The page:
RIYADH (AFP) – Saudi Aramco said it would start taking bids from investors on November 17 in a highly anticipated stock offering, as it released a prospectus that did not disclose the size of the sale or the pricing range.
The 658-page document said the final share price would be determined on December 5, a day after subscriptions close, in what is expected to be the world’s biggest initial public offering.
After years of delays and false starts, Aramco officials last week announced a share sale on the Riyadh stock market for the world’s most profitable company, which pumps 10 per cent of global oil supply.
The prospectus, released just before midnight last Saturday, said the state giant would sell up to 0.5 per cent of its shares to individual retail investors but that it had still not decided on the percentage for larger institutional buyers.
Saudi investors appear keen on the prospect of owning a piece of the company, seen as the kingdom’s economic crown jewel, despite concerns over the future of oil and the firm’s valuation and governance.
The company said it had hired a host of international banking giants including Citibank, Credit Suisse and HSBC as financial advisors and book-runners.
In its push for transparency, the secretive company’s prospectus also highlighted risks including the potential for “terrorist” attacks and the possibility of anti-trust legislation.
It also acknowledged that climate change concerns could reduce demand for hydrocarbons.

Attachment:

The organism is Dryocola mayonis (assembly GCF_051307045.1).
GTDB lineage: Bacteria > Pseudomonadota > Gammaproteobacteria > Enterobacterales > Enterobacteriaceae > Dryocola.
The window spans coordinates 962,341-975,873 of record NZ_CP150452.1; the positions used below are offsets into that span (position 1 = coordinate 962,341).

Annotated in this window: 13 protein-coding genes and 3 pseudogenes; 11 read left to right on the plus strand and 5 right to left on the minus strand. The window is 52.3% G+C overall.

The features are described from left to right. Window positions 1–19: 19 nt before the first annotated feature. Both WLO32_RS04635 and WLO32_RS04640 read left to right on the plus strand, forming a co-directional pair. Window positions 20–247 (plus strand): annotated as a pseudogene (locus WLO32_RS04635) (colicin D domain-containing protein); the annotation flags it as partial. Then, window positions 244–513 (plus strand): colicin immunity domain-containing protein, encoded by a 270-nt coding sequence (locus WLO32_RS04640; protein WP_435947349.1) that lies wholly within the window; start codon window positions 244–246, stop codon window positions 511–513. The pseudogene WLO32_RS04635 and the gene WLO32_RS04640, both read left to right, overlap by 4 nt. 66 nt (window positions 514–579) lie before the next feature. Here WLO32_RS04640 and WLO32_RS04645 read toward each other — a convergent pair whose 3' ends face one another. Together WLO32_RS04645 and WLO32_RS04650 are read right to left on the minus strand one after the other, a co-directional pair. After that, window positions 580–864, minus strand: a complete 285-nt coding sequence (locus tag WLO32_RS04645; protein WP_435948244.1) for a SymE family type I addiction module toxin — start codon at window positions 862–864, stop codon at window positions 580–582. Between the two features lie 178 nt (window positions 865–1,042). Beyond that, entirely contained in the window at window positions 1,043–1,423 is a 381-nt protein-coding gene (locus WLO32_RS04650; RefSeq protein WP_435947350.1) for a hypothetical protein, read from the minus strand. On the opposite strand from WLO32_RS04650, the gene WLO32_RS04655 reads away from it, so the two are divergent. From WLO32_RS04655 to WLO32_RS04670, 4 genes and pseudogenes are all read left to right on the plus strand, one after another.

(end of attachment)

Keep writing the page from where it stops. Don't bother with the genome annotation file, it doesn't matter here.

“Disclosure (and) transparency combined with the global research and analysis that it will provoke is in itself of major value to the kingdom and the company,” said a Saudi analyst Ali Shihabi.
However, key details were missing from the prospectus, including the company’s valuation and how much Aramco expects to raise from the IPO.
“This lack of clarity in the prospectus shouldn’t alarm us as it’s a book building exercise,” said Nasser Saidi, another analyst.
“And let’s be clear, Saudi will do whatever it takes to make this IPO successful because so much hinges on it,” Saidi told Bloomberg TV.
The share sale appears unlikely to see Aramco hit a USD2 trillion valuation for the company that de facto ruler Crown Prince Mohammed bin Salman had initially hoped for.
Investment research firm Bernstein estimates the valuation could fall within a range of USD1.2 and USD1.5 trillion.
Based on a USD1.5 trillion valuation, a two per cent stake sale would raise Aramco USD30 billion.
That would still make it the world’s biggest IPO, eclipsing Chinese retail giant Alibaba’s USD25 billion listing in 2014.
Saudi Arabia is pulling out all the stops to ensure the success of the IPO, a cornerstone of Prince Mohammed’s ambitious plan to steer the economy away from oil by pumping tens of billions of dollars into a host of mega projects and non-energy industries.
The government has reportedly pressed wealthy Saudi business families and institutions to invest, and many nationalists have labelled it a patriotic duty.
Aramco had initially been expected to sell a total of five per cent on two exchanges, with a first listing of two per cent on the kingdom’s Tadawul bourse, followed by a three per cent listing on an overseas exchange.
But the firm has said there are no current plans for an international stock sale, indicating that the long-discussed goal of a second offering on a foreign bourse had been shelved for the time being.